Medical interns, known also as first-year residents, are brand new physicians undergoing an intensive training period to learn clinical skills, from diagnosis and treatment to establishing appropriate bedside manner. While they learn to practice medicine, they may be a patient's primary physician during a hospital stay. And as they make their morning rounds, they may be suffering from both physical and emotional exhaustion.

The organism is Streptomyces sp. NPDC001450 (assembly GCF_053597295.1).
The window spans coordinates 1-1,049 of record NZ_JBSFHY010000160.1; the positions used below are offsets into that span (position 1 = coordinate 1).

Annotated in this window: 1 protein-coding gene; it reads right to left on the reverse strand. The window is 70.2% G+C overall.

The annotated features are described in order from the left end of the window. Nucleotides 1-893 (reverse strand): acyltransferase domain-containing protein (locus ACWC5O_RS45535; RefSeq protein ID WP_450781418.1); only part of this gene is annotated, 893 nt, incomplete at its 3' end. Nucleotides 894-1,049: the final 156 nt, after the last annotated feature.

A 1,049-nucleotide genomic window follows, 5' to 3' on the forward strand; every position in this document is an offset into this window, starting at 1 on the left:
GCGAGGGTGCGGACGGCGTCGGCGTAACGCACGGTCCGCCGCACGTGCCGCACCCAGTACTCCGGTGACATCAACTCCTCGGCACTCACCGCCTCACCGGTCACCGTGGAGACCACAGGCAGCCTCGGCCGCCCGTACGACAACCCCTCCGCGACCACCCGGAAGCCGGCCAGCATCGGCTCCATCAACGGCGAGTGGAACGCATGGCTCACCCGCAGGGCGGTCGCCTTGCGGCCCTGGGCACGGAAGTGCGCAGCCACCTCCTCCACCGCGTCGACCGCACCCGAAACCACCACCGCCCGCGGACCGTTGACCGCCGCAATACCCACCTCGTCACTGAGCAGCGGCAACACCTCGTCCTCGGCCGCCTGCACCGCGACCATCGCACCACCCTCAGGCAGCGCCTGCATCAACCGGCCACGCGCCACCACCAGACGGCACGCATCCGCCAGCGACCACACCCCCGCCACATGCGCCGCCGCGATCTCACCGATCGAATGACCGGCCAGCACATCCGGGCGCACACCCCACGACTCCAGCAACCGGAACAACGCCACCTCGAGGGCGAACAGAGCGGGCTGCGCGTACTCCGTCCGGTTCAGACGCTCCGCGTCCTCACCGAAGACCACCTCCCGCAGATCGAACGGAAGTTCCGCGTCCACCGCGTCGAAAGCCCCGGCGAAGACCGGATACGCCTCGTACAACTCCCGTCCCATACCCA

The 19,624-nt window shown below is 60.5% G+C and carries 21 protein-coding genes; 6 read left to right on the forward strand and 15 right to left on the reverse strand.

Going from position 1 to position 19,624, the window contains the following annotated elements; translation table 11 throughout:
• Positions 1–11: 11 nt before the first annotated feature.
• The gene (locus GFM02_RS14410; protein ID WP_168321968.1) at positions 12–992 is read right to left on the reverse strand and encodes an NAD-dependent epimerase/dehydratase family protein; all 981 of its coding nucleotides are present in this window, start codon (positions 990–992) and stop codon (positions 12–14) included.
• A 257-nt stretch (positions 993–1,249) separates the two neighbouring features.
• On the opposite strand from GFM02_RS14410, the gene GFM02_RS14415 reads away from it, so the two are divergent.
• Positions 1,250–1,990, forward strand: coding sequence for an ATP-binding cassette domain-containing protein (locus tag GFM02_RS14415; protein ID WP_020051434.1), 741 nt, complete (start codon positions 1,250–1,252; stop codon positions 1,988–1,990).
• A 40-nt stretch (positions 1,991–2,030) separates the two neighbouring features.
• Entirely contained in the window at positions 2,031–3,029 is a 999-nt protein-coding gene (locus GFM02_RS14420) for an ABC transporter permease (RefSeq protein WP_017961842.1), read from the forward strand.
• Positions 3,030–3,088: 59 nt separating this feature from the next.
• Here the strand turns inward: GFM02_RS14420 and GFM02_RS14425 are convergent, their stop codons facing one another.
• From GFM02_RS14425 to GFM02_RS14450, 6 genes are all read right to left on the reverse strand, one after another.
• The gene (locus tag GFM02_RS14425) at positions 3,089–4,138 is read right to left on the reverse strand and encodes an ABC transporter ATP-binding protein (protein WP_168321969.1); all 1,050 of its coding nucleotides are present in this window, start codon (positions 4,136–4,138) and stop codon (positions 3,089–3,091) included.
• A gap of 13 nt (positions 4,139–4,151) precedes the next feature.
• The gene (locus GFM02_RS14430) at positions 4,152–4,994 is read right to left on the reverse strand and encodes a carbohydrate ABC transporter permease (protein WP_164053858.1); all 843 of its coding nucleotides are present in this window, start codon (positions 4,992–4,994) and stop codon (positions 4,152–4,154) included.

Medical internships are a difficult. This is a transitional period in many ways: physically, emotionally, financially — and for some, spiritually. The depression rate among medical interns also runs high; the proportion of interns with symptoms of depression was found to rise from 3.9 percent before the internship to 25.7 percent during this difficult year [source: Nauert]. Medical interns are typically responsible for the evaluation and workup of up to five patients over a 24-hour period. Interns also are expected to be on call, working 36-hour shifts at the hospital in rotation with other medical interns [source: Johns Hopkins]. The long hours and little sleep are stressful in and of themselves, but interns are also responsible for teaching medical students.